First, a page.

Builders FirstSource (BFS), America's ninth-biggest pro-oriented construction supply company, announced Monday it will offer $250 million worth of senior secured notes due in 2019 that it will use in part to pay off similar notes that fall due next year and in 2016. In response, both Moody's and Standard & Poor's issued on Tuesday relatively low ratings to those notes.

Dallas-based BFS also said it is entering in an agreement that would extend its senior secured revolving credit facility as well as expand that credit line to an aggregate of $350 million from the current $150 million.

The hoped-for aggregate $250 million in senior secured notes would fall due in 2019 and would be secured by a first-priority lien on certain non-current assets and a second-priority lien on certain current assets. The senior secured revolving credit facility is secured by a first-priority lien on certain current assets and a second-priority lien on non-current assets.

Along with paying off its 2012 and 2016 notes, BFS also will use the $250 million for working capital and general corporate purposes, the company said. In February, the company announced it had swung to a net loss of $24.6 million in 2010's fourth quarter from $6.6 million net income in 2009's fourth quarter, when it was able to claim $33.2 million worth of tax benefits. Sales fell 4.3% in the quarter to $147.1 million. On a continuing operations basis, BFS swung to a $24.5 million loss in the fourth quarter from a $6.2 million profit in the final three months of 2009. Adjusted earnings before interest, taxes, depreciation and amortization (EBITDA) amounted to a $12.5 million loss in the quarter, compared with income of $6.6 million during the year-earlier period.

That weak operating performance and what Moody's Investors Service regards as "insufficient" restructing initiatives led Moody's to put a Caa2 rating on BFS' corporate family rating; obligations rated Caa" represent a very high credit risk. Moody's also assigned the company a speculative grade liquidity of SGL-4, which it said denotes weak liquidity and few prospects for obtaining outside financing.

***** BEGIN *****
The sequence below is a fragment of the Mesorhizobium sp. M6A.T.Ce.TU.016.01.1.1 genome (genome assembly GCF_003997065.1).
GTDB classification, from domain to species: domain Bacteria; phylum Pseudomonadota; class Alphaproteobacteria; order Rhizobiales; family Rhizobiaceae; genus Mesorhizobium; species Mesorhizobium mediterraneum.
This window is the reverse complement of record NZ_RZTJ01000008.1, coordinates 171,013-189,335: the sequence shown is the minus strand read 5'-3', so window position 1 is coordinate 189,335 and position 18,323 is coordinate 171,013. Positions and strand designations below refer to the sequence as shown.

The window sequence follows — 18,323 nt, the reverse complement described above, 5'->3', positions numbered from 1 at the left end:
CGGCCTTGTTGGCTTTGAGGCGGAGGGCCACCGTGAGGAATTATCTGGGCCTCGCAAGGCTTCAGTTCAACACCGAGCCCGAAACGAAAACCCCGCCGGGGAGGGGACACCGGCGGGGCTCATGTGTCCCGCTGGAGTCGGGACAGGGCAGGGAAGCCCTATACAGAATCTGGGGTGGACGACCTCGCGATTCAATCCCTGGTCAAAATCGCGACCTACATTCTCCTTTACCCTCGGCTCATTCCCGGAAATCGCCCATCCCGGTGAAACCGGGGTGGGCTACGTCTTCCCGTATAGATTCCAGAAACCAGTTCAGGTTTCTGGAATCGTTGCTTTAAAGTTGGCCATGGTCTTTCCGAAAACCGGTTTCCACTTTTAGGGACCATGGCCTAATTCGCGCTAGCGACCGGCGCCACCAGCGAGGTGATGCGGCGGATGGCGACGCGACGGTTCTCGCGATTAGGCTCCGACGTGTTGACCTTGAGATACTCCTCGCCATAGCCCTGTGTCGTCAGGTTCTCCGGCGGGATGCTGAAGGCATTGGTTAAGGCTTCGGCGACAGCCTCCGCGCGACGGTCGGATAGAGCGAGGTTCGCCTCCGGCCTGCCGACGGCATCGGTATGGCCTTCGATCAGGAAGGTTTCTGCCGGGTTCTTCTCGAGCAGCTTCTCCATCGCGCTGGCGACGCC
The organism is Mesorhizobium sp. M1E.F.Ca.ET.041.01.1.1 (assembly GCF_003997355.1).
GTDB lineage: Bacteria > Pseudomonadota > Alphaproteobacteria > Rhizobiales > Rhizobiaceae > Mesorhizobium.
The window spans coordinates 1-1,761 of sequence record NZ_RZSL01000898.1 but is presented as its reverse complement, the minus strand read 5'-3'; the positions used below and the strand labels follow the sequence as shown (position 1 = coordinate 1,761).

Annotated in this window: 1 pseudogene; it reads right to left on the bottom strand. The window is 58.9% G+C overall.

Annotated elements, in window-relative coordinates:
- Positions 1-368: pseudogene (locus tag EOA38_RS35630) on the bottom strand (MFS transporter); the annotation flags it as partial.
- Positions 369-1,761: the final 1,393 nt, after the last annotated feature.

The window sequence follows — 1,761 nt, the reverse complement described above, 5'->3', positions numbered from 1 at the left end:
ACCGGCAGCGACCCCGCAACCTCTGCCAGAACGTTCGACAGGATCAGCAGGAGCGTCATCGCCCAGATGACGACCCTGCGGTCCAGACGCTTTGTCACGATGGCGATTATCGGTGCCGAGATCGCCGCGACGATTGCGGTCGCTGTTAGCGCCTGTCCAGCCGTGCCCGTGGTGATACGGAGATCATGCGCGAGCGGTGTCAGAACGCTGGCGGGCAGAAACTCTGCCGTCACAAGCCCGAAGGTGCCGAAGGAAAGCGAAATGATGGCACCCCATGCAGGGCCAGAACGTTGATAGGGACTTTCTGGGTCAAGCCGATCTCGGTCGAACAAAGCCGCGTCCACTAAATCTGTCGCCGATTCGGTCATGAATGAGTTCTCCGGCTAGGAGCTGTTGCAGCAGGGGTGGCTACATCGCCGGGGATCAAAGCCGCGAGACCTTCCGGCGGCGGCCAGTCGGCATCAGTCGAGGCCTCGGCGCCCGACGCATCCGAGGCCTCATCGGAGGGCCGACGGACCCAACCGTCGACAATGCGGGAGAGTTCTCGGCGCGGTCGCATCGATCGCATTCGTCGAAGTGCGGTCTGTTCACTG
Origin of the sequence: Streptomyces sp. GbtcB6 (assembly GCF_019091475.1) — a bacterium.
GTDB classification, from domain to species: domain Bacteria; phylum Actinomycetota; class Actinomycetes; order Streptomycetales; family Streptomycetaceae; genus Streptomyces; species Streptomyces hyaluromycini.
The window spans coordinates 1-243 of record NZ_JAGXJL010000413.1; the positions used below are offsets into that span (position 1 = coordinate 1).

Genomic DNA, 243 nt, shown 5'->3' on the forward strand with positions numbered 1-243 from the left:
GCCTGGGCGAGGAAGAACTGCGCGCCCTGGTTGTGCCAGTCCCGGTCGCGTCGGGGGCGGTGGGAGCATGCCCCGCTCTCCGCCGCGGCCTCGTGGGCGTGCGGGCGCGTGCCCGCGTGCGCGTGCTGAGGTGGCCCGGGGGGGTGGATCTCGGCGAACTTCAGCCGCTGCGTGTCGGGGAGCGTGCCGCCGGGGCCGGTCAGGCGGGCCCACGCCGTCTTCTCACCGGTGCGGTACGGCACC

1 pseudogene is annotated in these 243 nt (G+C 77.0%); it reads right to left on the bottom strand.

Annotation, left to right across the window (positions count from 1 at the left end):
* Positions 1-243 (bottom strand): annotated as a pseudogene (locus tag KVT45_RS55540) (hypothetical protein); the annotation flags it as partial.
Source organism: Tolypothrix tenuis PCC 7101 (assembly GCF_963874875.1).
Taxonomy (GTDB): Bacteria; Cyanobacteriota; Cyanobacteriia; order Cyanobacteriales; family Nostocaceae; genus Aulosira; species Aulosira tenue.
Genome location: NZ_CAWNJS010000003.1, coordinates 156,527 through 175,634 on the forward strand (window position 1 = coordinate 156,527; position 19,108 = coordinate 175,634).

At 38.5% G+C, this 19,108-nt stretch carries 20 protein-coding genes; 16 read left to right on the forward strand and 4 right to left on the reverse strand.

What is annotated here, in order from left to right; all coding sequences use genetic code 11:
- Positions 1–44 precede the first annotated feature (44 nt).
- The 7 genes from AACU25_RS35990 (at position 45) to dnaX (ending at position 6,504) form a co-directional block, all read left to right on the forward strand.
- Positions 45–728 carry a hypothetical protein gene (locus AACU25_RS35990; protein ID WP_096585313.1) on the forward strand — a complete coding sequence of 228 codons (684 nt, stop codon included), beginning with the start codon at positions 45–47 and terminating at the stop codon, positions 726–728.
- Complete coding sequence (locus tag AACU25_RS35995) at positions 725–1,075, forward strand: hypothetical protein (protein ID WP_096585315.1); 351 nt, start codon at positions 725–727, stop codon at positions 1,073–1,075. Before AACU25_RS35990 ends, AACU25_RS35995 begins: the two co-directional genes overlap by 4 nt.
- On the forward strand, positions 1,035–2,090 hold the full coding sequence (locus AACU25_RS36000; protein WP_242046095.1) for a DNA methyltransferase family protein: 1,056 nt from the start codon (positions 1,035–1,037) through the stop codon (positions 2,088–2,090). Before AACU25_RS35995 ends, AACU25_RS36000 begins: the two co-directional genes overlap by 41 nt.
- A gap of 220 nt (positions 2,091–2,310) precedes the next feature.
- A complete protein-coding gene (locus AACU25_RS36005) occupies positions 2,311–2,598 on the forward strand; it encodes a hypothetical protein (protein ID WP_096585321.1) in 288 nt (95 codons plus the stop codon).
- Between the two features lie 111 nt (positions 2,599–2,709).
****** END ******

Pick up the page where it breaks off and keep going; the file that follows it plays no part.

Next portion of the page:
Meanwhile, Standard & Poor's Ratings Services affirmed its CCC+ corporate credit rating on BFS with a negative rating. It also assigned a CCC rating to the $250 million notes due 2019. "The recovery rating is '5', indicating our expectation of modest (10% to 30%) recovery for lenders in the event of a payment default," S&P said.

"The ratings affirmation reflects our belief that Builders FirstSource will likely continue to generate negative free cash flow over the upcoming year, given the ongoing weakness in new residential housing markets," S&P added. "While the company's liquidity position, which we currently view as adequate, is likely to somewhat improve due to the increased cash balances following the planned refinancing and the extended maturity of its revolving credit facility, it will likely continue to rely primarily on its cash balances to meet its interest and operating obligations until total housing starts improve at least 35% from 2010's level. If housing starts were to remain at its recent historically low levels, we believe the proposed refinancing would allow Builders FirstSource to fund its anticipated cash shortfall for approximately two years. The ratings also reflect what Standard & Poor's Ratings Services considers to be the company's vulnerable business profile given its significant exposure to highly cyclical new residential construction markets and its narrow end-market focus and geographic scope."

BFS ranks 10th on the most recent ProSales 100 and has since moved to No. 9 because of a merger higher up. (See updated list.) It serves builders across the Southeast, from Maryland to Florida to Texas. Historically it has focused on serving America's biggest homebuilders, but CEO Floyd Sherman said in February that focus is shifting to include remodelers and smaller builders.